Tuesday, February 21, 2017

The Black Magic of Deep Learning - Tips and Tricks for the practitioner

Spirits guide us to find the correct hyperparameters
I first heard of Deep Learning in 2012 when they gained traction against traditional methods. I followed their evolution but thought it was mostly hype.
Then in January 2015 I was involved in a green field project and I was in charge of deciding the core Machine Learning algorithms to be used in a computer vision platform.

Nothing worked good enough and if it did it wouldn't generalize, required fiddling all the time and when introduced to similar datasets it wouldn't perform as well. I was lost. I needed what Deep Learning promised but I was skeptical, so I read the papers, the books and the notes. I then went and put to work everything I learned.

Suprisingly, it was no hype, Deep Learning works and it works well. However it is such a new concept (even though the foundations were laid in the 70's) that a lot of anecdotal tricks and tips started coming out on how to make the most of it (Alex Krizhevsky covered a lot of them and in some ways pre-discovered batch normalization).

Anyway to sum, these are my tricks (that I learned the hard way) to make DNN tick.
  • Always shuffle. Never allow your network to go through exactly the same minibatch. If your framework allows it shuffle at every epoch. 
  • Expand your dataset. DNN's need a lot of data and the models can easily overfit a small dataset. I strongly suggest expanding your original dataset. If it is a vision task, add noise, whitening, drop pixels, rotate and color shift, blur and everything in between. There is a catch though if the expansion is too big you will be training mostly with the same data. I solved this by creating a layer that applies random transformations so no sample is ever the same. If you are going through voice data shift it and distort it
  • This tip is from Karpathy, before training on the whole dataset try to overfit on a very small subset of it, that way you know your network can converge.
  • Always use dropout to minimize the chance of overfitting. Use it after large > 256 (fully connected layers or convolutional layers). There is an excellent thesis about that (Dropout as a Bayesian Approximation: Representing Model Uncertainty in Deep Learning)
  • Avoid LRN pooling, prefer the much faster MAX pooling.
  • Avoid Sigmoid's , TanH's gates they are expensive and get saturated and may stop back propagation. In fact the deeper your network the less attractive Sigmoid's and TanH's are. Use the much cheaper and effective ReLU's and PreLU's instead. As mentioned in Deep Sparse Rectifier Neural Networks they promote sparsity and their back propagation is much more robust.
  • Don't use ReLU or PreLU's gates before max pooling, instead apply it after to save computation
  • Don't use ReLU's they are so 2012. Yes they are a very useful non-linearity that solved a lot of problems. However try fine-tuning a new model and watch nothing happen because of bad initialization with ReLU's blocking backpropagation. Instead use PreLU's with a very small multiplier usually 0.1. Using PreLU's converges faster and will not get stuck like ReLU's during the initial stages. Delving Deep into Rectifiers: Surpassing Human-Level Performance on ImageNet Classification. ELU's are still good but expensive.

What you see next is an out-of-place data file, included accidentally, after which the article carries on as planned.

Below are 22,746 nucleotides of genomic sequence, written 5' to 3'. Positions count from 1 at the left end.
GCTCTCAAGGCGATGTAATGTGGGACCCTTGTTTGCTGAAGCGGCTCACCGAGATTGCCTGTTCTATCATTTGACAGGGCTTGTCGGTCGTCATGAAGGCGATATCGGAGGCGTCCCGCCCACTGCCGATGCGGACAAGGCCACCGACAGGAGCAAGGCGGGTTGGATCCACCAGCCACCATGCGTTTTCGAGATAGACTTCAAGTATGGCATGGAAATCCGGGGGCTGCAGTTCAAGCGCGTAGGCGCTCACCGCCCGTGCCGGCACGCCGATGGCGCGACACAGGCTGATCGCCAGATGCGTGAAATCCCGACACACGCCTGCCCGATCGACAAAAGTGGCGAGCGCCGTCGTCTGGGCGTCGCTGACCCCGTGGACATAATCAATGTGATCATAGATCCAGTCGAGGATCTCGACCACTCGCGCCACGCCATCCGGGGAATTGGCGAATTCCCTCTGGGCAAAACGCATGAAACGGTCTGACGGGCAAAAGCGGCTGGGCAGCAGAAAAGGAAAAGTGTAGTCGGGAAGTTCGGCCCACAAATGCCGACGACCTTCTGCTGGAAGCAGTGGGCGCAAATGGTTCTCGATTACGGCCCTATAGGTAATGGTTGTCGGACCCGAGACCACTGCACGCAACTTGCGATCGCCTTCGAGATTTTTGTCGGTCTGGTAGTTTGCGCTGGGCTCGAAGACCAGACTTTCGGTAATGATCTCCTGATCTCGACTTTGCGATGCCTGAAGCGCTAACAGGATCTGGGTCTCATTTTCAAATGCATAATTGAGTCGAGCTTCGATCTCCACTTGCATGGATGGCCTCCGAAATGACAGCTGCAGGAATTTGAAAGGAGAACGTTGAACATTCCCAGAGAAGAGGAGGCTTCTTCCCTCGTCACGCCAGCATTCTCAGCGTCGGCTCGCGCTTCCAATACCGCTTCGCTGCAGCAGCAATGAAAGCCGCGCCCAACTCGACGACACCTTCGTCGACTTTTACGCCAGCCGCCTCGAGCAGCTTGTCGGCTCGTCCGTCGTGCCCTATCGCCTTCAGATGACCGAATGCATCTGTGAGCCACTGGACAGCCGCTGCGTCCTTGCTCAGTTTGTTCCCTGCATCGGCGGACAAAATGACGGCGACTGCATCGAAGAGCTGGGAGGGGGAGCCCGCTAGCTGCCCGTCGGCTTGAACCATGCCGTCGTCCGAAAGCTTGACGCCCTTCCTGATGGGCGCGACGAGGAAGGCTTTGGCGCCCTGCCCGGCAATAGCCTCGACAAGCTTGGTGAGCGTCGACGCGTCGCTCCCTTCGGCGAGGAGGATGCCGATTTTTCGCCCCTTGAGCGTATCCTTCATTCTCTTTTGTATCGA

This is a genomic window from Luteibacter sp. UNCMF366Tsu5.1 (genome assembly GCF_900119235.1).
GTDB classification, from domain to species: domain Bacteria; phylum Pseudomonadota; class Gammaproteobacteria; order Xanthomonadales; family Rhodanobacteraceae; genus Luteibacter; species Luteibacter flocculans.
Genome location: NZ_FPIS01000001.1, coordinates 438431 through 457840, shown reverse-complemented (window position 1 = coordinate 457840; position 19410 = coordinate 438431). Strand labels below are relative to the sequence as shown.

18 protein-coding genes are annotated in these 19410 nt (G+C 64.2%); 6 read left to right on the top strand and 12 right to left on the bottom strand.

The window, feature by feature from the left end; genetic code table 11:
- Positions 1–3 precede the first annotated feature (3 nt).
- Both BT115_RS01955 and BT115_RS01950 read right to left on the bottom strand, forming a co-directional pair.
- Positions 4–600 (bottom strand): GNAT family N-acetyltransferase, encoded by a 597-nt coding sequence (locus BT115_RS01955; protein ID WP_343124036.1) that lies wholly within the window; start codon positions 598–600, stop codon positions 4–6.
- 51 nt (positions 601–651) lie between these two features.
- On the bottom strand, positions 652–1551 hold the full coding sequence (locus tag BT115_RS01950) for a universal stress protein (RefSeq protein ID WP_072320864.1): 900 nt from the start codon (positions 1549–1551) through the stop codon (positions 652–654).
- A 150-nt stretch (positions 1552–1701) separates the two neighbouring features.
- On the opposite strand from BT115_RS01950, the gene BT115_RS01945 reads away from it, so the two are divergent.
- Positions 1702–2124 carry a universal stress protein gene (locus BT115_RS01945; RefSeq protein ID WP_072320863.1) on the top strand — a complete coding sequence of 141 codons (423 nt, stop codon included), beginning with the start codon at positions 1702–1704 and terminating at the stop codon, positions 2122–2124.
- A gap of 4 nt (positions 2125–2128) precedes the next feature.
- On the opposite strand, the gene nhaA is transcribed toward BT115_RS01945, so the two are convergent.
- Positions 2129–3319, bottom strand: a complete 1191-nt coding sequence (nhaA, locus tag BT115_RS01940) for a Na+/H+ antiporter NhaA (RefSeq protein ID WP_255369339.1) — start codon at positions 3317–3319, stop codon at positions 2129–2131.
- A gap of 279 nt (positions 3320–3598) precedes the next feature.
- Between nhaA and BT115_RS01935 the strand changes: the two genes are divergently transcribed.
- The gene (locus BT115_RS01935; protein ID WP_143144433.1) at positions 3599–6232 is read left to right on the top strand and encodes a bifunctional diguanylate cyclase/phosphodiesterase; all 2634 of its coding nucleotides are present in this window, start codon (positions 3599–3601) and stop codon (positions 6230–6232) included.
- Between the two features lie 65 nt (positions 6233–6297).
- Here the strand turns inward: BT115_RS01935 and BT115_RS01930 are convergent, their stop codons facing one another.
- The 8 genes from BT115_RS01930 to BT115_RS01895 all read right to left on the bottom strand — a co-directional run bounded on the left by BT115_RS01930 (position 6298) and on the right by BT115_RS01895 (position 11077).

• Use Batch Normalization (check paper Batch Normalization: Accelerating Deep Network Training by Reducing Internal Covariate Shift) ALWAYS. It works and it is great. It allows faster convergence ( much faster) and smaller datasets. You will save time and resources.
  • I don't like removing the mean as many do, I prefer squeezing the input data to [-1, +1]. This is more of  a training and deployment trick rather a performance trick.
  • Always go for the smaller models, if you are working and deploying deep learning models like me, you quickly understand the pain of pushing gigabytes of models to your users or to a server in the other side of the world. Go for the smaller models even if you lose some accuracy.
  • If you use the smaller models try ensembles. You can usually boost your accuracy by ~3% with an enseble of 5 networks. 
  • Use xavier initialization as much as possible. Use it only on large Fully Connected layers and avoid them on the CNN layers. An-explanation-of-xavier-initialization
  • If your input data has a spatial parameter try to go for CNN's end to end. Read and understand SqueezeNet , it is a new approach and works wonders, try applying the tips above. 
  • Modify your models to use 1x1 CNN's layers where it is possible, the locality is great for performance. 
  • Don't even try to train anything without a high end GPU.
  • If you are making templates out of models or your own layers, parameterize everything otherwise you will be rebuilding your binaries all the time. You know you will
  • And last but not least understand what you are doing, Deep Learning is the Neutron Bomb of Machine Learning. It is not to be used everywhere and always. Understand the architecture you are using and what you are trying to achieve don't mindlessly copy models.  
To get the math behind DL read Deep-Learning-Adaptive-Computation-Machine.
It is an excellent book and really clears things up. There is an free pdf on the net. But buy it to support the authors for their great work.
For a history lesson and a great introduction read Deep Learning: Methods and Applications (Foundations and Trends in Signal Processing) 
If your really want to start implementing from scratch, check out Deep Belief Nets in C++ and CUDA C, Vol. 1: Restricted Boltzmann Machines and Supervised Feedforward Networks
Suggested reading
If you are need help with you Deep Learning / Machine Learning pipeline contact us at  Electi Consulting


  1. Awesome tips. Thanks! Linking to this from Udacity Deep Learning course. http://bit.ly/dlfndprep

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  2. Thanks, fascinating article!
    You wrote:
    Always use dropout to minimize the chance of overfitting. Use it after large > 256 (fully connected layers or convolutional layers).